Once you know the areas of your cause and what areas need addressing you should release press releases on a regular enough time frame. A lot of lobbying works on attention and maintaining attention. Even if a journalist doesn’t use your press release the first or second or third time, doesn’t mean they never will. Keep releases regular as it builds name/brand/cause recognition. Journalists are on tight deadlines so not getting coverage at first is not the end. Besides, it is good for your own organisation to send regular releases as it keeps momentum going. I won’t go into how to write releases and when and all that but I will stress that press releases are crucial for any cause.

Briefing documents

Some say it is the journalists job to educate themselves on the topic and you shouldn’t have to spell things out. Bollox. Who cares anyway? Your niche is one of dozens that a journalist covers and is not the most important thing in their world or most other peoples. Most causes are complex and need explaining. Briefing documents are a wonderful way of doing this. For IrelandOffline we’d go through a ComReg report laden with bullshit and spin and dig out the facts and nuggets and present it in ordinary language to the media. A journalist could set aside 4-5 hours figuring out the shite in the report or it might take us an hour because we know all the tricks already and have the knack for finding those nuggets. Most people are not going to spend that time when they are on a daily newscycle and by the following day, it is old news. Briefing documents are also useful for yourself as it trains you to stop thinking within the area you are in and you are an expert at and makes you communicate the ideas as if you are an outsider to it, which the majority of people are.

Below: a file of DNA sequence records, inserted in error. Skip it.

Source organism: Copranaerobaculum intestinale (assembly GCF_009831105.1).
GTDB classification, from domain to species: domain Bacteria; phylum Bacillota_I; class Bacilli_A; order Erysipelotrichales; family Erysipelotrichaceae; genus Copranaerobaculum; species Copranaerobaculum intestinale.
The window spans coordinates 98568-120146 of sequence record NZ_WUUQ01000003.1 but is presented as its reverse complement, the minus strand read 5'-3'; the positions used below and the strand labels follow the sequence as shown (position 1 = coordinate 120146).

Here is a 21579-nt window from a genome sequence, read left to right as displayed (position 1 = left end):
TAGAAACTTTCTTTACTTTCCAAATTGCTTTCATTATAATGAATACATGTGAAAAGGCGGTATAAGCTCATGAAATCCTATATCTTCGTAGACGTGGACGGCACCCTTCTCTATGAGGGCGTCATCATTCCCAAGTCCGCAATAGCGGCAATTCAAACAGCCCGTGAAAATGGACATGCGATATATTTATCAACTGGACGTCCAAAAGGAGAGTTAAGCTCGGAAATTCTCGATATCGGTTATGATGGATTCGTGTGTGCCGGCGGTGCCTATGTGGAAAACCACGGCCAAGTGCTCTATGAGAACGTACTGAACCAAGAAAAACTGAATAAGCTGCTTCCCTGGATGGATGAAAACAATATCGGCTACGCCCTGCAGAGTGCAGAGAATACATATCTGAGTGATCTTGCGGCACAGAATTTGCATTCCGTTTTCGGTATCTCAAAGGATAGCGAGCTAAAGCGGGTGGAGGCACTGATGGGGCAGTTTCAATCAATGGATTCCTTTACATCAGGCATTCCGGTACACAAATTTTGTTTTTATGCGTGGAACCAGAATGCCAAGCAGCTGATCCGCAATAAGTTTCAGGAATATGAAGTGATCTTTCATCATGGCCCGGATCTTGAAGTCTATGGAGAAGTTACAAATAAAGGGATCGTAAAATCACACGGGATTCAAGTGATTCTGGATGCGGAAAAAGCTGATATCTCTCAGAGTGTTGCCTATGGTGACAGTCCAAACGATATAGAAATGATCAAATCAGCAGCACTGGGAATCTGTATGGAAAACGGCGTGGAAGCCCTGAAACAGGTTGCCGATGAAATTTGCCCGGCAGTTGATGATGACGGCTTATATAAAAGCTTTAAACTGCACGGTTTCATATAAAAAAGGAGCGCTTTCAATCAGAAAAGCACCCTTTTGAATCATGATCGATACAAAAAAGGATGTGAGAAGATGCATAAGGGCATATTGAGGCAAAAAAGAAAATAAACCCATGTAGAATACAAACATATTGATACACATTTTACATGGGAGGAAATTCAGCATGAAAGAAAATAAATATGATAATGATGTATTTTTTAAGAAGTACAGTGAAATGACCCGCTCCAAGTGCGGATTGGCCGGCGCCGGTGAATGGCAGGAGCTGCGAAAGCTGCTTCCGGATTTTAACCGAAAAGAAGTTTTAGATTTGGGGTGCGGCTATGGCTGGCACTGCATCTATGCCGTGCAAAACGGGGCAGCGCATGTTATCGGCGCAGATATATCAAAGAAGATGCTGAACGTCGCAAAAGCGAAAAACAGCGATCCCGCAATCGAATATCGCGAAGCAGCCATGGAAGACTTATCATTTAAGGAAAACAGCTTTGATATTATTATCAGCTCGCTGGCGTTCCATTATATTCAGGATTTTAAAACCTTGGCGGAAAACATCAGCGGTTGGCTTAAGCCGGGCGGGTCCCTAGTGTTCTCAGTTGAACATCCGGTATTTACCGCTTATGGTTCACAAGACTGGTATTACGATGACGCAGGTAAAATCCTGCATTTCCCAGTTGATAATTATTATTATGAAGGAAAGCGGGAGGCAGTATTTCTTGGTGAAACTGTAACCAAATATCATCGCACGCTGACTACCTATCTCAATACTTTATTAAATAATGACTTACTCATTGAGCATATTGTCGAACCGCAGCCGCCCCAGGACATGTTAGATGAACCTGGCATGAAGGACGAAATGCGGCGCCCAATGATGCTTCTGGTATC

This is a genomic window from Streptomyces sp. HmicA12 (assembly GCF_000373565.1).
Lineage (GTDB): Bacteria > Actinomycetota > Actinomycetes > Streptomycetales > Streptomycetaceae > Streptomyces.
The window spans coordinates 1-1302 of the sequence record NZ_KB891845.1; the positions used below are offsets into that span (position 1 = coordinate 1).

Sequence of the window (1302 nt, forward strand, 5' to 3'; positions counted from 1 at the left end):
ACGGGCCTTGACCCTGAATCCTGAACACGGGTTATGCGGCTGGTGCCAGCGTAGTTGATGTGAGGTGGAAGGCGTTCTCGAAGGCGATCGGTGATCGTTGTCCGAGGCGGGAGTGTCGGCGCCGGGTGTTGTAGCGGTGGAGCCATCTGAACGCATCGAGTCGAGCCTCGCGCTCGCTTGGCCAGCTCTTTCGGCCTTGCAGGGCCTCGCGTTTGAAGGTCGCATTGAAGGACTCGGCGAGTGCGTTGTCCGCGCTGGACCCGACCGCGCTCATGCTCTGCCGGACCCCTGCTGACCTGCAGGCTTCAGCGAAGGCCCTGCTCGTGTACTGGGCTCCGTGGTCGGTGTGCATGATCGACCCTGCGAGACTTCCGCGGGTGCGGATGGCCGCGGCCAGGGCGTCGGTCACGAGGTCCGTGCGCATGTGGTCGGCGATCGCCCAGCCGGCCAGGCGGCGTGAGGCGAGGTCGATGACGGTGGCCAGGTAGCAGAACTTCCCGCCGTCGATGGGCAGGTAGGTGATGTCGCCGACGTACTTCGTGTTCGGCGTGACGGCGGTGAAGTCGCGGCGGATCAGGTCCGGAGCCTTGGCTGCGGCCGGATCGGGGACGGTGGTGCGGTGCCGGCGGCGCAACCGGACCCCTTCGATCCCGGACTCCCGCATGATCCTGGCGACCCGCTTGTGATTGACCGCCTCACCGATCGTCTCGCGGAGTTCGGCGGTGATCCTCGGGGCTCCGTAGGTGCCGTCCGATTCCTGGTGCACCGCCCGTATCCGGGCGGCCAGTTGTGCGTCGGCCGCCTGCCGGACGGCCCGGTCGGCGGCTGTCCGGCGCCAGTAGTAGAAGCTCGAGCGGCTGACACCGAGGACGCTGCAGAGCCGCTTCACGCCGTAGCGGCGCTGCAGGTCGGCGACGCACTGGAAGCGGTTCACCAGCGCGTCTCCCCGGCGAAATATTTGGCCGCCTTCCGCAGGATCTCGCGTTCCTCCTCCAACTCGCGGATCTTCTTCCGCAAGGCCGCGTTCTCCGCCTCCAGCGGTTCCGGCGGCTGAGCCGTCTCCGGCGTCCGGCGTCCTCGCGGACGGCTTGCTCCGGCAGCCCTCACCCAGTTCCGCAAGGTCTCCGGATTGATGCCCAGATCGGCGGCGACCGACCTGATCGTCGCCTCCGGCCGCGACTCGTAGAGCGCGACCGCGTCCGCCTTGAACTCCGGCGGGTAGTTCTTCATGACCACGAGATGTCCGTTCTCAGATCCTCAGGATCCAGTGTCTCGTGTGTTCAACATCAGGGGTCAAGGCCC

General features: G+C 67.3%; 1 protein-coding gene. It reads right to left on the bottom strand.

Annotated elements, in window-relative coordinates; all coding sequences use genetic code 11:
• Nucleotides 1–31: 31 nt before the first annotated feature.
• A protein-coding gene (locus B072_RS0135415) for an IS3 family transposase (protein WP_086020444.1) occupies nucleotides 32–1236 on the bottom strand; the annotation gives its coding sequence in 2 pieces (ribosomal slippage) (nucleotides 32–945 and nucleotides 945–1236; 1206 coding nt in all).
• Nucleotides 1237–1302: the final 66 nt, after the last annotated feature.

Never refuse a press query/opportunity

They’re not spiteful but they might not contact you again about an issue if you say no to them. Often times I was a router for them. “Nope, not my area but try ..” If you can’t do an interview, find someone that will or else go out of your way. For a cause you are fighting for you need every break you can get and maybe that one time you don’t give an interview is the time that someone influencial is listening in and could have helped change the status.

Know your journalist

Know what they write on, how they write, what way they will report on the details and what their level of knowledge is. Talk in their language and their vocabulary. Know what their news cycle is too. Ringing someone up at 5pm on a Friday evening is no good for a lot of sections in a Sunday paper. Don’t ring someone up on some topic that they have never covered. For example, some journalists will cover consumer issues but some will only cover pure tech issues. Sometimes these do not mix. Pointless selling a story to someone that will never buy it. Additionally, know the areas they cover that are not relevant to you, but if something of interest to them appears in your inbox, send it on to them. Keep them sweet if you can. Also check out what journalists want from you.